Finally, TPA makes clear that it is Congress and only Congress that can approve trade agreements with other countries. It allows for an up-or-down vote on implementing legislation, giving a stronger hand to our negotiators. But at the same time, it provides an off ramp—an opportunity to strip TPA procedures and follow regular order—if the administration fails to meet the objectives or fails to consult with Congress as prescribed by TPA.
TPA is the essential first step for expanding American exports and helping create new jobs, and one House Republicans are ready to take now.
“Today’s arrests in Puerto Rico are yet further proof that the disability program is plagued by widespread fraud. While it is critical that those who committed fraud are held accountable, the bottom line is that success is not discovering massive fraud schemes— success is preventing fraud in the first place. That is the only way hardworking taxpayers’ dollars can be protected.
"As chairman, I’ve already asked Inspector General O’Carroll for a top-to-bottom review of the disability program. I’ve also asked Acting Commissioner Colvin for her plan to do better when it comes to preventing fraud. With the disability program going insolvent in 2016, it is more important than ever to stop fraud that is costing the program precious taxpayer dollars and undermining public confidence in the program.
"As chairman I will continue to work with my colleagues to keep the disability program strong for those who truly need it and the recently passed House Social Security rule is a step in the right direction.”
Among the new revelations brought to light today, the Office of the Inspector General (OIG) of the Social Security Administration (SSA) revealed:
The overall fraud loss from this scheme is now estimated to be over $100 million. They expect this investigation will result in a projected lifetime savings to Social Security and taxpayers of more than $160 million.
This investigation dates back to November 2009, when the SSA forwarded an allegation to its OIG involving suspicious Disability Insurance benefit claims filed in Puerto Rico that involved nearly identical medical documentation.
In August 2013, 74 people, including four medical professionals and a non-attorney claimant representative, were indicted and arrested for their involvement in this disability fraud scheme.
As of today, 39 of these defendants have been sentenced, receiving probation terms of one to three years, and, in some cases, 30 days in prison. All those sentenced or issued pre-trial diversion agreements will make full restitution to the SSA. Court-ordered restitution for these defendants totals $1,169,034.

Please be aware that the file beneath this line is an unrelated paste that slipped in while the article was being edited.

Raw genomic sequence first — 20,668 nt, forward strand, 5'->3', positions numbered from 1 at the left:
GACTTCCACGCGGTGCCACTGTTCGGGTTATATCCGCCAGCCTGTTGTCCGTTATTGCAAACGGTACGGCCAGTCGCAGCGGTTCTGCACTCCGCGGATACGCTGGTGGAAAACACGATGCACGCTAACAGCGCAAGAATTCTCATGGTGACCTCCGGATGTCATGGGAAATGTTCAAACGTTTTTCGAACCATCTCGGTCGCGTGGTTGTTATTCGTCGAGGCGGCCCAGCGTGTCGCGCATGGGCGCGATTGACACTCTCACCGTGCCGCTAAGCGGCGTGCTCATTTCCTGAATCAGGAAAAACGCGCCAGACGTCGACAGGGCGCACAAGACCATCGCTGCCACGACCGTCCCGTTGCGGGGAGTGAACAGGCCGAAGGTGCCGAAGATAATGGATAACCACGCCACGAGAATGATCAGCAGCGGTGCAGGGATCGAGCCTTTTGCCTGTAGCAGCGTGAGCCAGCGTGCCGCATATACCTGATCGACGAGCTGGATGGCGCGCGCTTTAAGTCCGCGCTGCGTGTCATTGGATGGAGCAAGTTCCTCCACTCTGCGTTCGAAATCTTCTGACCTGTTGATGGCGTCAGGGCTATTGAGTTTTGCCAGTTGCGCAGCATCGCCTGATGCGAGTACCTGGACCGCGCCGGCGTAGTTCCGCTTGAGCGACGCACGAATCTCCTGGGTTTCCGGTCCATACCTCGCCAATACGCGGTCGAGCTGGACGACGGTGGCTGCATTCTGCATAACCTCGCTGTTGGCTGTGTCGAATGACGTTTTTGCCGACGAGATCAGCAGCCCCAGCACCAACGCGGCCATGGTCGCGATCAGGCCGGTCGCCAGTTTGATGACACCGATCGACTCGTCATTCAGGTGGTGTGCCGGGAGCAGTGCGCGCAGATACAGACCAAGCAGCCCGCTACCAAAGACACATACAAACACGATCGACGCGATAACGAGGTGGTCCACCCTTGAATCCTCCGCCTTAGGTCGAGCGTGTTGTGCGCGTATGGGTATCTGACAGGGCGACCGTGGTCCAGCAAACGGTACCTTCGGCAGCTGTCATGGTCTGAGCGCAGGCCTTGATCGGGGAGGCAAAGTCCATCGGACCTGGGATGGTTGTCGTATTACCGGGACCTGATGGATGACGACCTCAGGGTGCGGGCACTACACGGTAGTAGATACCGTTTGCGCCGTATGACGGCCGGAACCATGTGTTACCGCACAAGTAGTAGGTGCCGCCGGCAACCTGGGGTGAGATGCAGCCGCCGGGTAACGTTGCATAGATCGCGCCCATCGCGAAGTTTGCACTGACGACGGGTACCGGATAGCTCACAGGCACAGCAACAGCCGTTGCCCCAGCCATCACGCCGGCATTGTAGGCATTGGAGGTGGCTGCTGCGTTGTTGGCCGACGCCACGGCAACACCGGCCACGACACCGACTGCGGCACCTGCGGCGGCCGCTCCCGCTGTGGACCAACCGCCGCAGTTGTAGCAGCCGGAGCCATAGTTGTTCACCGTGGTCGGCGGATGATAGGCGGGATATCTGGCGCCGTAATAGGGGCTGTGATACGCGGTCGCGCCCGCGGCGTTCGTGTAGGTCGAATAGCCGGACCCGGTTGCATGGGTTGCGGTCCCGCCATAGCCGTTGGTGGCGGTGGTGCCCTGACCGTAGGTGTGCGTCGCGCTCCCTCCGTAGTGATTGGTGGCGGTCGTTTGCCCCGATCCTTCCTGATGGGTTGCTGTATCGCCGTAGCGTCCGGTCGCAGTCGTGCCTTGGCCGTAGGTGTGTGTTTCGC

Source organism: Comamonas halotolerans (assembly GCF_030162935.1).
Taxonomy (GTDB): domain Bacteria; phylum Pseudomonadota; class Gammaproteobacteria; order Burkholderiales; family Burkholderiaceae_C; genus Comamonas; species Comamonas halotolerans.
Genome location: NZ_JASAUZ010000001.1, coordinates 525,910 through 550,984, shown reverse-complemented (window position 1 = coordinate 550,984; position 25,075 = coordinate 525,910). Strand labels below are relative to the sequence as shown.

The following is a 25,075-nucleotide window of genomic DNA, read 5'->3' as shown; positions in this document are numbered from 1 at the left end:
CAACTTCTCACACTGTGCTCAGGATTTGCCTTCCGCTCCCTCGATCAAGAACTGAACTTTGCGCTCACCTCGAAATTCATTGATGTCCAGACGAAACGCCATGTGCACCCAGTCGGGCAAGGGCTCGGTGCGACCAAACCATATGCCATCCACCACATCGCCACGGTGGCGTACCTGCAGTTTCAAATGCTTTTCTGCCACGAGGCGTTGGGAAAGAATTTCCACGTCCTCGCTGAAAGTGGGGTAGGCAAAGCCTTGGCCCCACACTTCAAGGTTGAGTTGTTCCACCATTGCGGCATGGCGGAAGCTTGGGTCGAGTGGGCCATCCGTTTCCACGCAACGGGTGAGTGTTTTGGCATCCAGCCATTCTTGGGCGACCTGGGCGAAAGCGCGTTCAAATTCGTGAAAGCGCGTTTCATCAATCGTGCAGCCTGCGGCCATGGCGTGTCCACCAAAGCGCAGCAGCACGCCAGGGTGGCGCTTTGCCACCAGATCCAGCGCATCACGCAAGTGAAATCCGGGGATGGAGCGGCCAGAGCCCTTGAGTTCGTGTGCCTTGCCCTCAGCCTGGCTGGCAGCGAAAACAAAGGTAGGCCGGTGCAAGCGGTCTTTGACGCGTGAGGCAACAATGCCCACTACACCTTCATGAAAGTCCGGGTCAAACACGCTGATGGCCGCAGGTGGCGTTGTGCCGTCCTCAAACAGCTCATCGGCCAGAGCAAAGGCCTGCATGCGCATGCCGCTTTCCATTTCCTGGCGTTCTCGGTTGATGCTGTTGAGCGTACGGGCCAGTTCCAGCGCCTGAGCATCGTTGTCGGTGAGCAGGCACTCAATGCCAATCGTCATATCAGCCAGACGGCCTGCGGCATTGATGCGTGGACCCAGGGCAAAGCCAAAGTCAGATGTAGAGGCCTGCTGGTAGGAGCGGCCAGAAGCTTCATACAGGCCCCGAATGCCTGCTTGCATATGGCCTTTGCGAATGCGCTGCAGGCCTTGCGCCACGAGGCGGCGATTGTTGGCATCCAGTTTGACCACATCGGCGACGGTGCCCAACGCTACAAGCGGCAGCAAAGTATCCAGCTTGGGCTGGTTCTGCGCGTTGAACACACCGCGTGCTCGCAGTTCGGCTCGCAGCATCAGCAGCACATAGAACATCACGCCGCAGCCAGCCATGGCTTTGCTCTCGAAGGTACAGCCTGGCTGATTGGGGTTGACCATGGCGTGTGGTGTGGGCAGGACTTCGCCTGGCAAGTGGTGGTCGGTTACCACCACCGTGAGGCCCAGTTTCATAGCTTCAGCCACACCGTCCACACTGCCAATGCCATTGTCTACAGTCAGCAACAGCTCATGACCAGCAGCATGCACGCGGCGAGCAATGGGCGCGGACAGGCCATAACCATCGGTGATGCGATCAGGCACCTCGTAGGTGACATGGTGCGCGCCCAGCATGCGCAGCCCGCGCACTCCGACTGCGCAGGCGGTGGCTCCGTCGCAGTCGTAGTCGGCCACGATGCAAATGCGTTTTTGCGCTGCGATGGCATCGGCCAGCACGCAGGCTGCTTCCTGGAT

Today, the U.S. attorney’s office in Puerto Rico announced the indictments of an additional 40 people, including a psychiatrist, for their alleged involvement in this conspiracy. As of this morning, 39 of 40 defendants have been apprehended. These indictments and arrests are a result of continued work by the SSA OIG, the Federal Bureau of Investigations, and the Puerto Rico Police Department as part of the overall investigation.
WASHINGTON — Today, Ways and Means Chairman Paul Ryan (R-WI) delivered the following opening statement at the first Committee proceedings of the 114th Congress, "Moving America Forward." The meeting is focused on the state of the U.S. economy and policies that can promote job creation and economic growth.
"Let me start by introducing our panel: Dr. Holtz-Eakin is president of the American Action Forum and former director of CBO. Professor Feldstein is former chairman of the Council of Economic Advisers under President Reagan. And Professor Johnson is a senior fellow at the Peterson Institute for International Economics. I want to thank you all for sharing your time with us, and we look forward to hearing your testimony.
"Now, we wanted to hold this hearing because—the way I see it—our mission this year is to move America forward. And this committee is going to be command central. We’re going to lead the charge on some of the biggest issues facing our economy: tax reform, trade agreements, health care. And our thinking was, let’s get a lay of the land. Before we can set things right with the economy, we’ve got to understand what’s going wrong with the economy.
"So how are we doing? Well, we just got some good news. Jobs are up. But this bit of news looks good only because the rest of the news has been so bad for so long. There’s no getting around the fact that this is the worst economic recovery since the Great Depression. If our economy had grown at the pace of the average post-war recovery, GDP would be about $5,700 more per-person.